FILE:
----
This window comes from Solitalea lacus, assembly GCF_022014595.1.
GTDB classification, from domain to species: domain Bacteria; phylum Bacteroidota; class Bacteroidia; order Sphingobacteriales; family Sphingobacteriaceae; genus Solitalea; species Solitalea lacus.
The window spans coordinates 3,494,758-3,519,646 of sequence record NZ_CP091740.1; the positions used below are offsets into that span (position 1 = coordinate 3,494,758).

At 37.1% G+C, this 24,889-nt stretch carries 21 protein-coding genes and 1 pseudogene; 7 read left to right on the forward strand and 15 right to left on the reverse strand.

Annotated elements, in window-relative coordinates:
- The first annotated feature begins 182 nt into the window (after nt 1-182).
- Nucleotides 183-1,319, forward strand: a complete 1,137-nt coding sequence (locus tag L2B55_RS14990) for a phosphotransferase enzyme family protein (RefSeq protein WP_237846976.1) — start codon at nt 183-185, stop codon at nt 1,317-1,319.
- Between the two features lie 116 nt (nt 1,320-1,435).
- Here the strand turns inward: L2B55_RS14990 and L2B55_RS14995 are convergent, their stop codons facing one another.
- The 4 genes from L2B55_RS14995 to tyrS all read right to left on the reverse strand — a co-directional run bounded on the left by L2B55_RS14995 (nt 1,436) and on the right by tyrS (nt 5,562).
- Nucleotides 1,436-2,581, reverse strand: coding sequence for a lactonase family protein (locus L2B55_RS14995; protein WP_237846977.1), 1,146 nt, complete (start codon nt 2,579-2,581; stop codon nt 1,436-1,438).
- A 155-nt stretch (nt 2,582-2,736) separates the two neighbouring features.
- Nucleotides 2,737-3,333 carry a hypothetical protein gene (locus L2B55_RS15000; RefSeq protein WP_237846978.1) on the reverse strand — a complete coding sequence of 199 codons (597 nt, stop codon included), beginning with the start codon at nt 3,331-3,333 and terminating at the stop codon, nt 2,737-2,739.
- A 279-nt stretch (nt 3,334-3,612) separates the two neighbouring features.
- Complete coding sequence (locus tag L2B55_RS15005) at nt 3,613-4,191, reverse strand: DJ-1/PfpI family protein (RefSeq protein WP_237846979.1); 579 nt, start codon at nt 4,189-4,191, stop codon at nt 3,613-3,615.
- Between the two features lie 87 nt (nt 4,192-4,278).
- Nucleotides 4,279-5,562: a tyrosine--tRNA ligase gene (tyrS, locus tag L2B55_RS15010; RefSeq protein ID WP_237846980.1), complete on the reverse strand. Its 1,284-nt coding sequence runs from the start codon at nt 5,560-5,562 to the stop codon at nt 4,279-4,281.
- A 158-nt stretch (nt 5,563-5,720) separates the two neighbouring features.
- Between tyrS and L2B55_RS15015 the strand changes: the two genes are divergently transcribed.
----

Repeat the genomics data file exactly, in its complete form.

This window comes from Solitalea lacus, assembly GCF_022014595.1.
GTDB classification, from domain to species: domain Bacteria; phylum Bacteroidota; class Bacteroidia; order Sphingobacteriales; family Sphingobacteriaceae; genus Solitalea; species Solitalea lacus.
The window spans coordinates 3,494,758-3,519,646 of sequence record NZ_CP091740.1; the positions used below are offsets into that span (position 1 = coordinate 3,494,758).

At 37.1% G+C, this 24,889-nt stretch carries 21 protein-coding genes and 1 pseudogene; 7 read left to right on the forward strand and 15 right to left on the reverse strand.

Annotated elements, in window-relative coordinates:
- The first annotated feature begins 182 nt into the window (after nt 1-182).
- Nucleotides 183-1,319, forward strand: a complete 1,137-nt coding sequence (locus tag L2B55_RS14990) for a phosphotransferase enzyme family protein (RefSeq protein WP_237846976.1) — start codon at nt 183-185, stop codon at nt 1,317-1,319.
- Between the two features lie 116 nt (nt 1,320-1,435).
- Here the strand turns inward: L2B55_RS14990 and L2B55_RS14995 are convergent, their stop codons facing one another.
- The 4 genes from L2B55_RS14995 to tyrS all read right to left on the reverse strand — a co-directional run bounded on the left by L2B55_RS14995 (nt 1,436) and on the right by tyrS (nt 5,562).
- Nucleotides 1,436-2,581, reverse strand: coding sequence for a lactonase family protein (locus L2B55_RS14995; protein WP_237846977.1), 1,146 nt, complete (start codon nt 2,579-2,581; stop codon nt 1,436-1,438).
- A 155-nt stretch (nt 2,582-2,736) separates the two neighbouring features.
- Nucleotides 2,737-3,333 carry a hypothetical protein gene (locus L2B55_RS15000; RefSeq protein WP_237846978.1) on the reverse strand — a complete coding sequence of 199 codons (597 nt, stop codon included), beginning with the start codon at nt 3,331-3,333 and terminating at the stop codon, nt 2,737-2,739.
- A 279-nt stretch (nt 3,334-3,612) separates the two neighbouring features.
- Complete coding sequence (locus tag L2B55_RS15005) at nt 3,613-4,191, reverse strand: DJ-1/PfpI family protein (RefSeq protein WP_237846979.1); 579 nt, start codon at nt 4,189-4,191, stop codon at nt 3,613-3,615.
- Between the two features lie 87 nt (nt 4,192-4,278).
- Nucleotides 4,279-5,562: a tyrosine--tRNA ligase gene (tyrS, locus tag L2B55_RS15010; RefSeq protein ID WP_237846980.1), complete on the reverse strand. Its 1,284-nt coding sequence runs from the start codon at nt 5,560-5,562 to the stop codon at nt 4,279-4,281.
- A 158-nt stretch (nt 5,563-5,720) separates the two neighbouring features.
- Between tyrS and L2B55_RS15015 the strand changes: the two genes are divergently transcribed.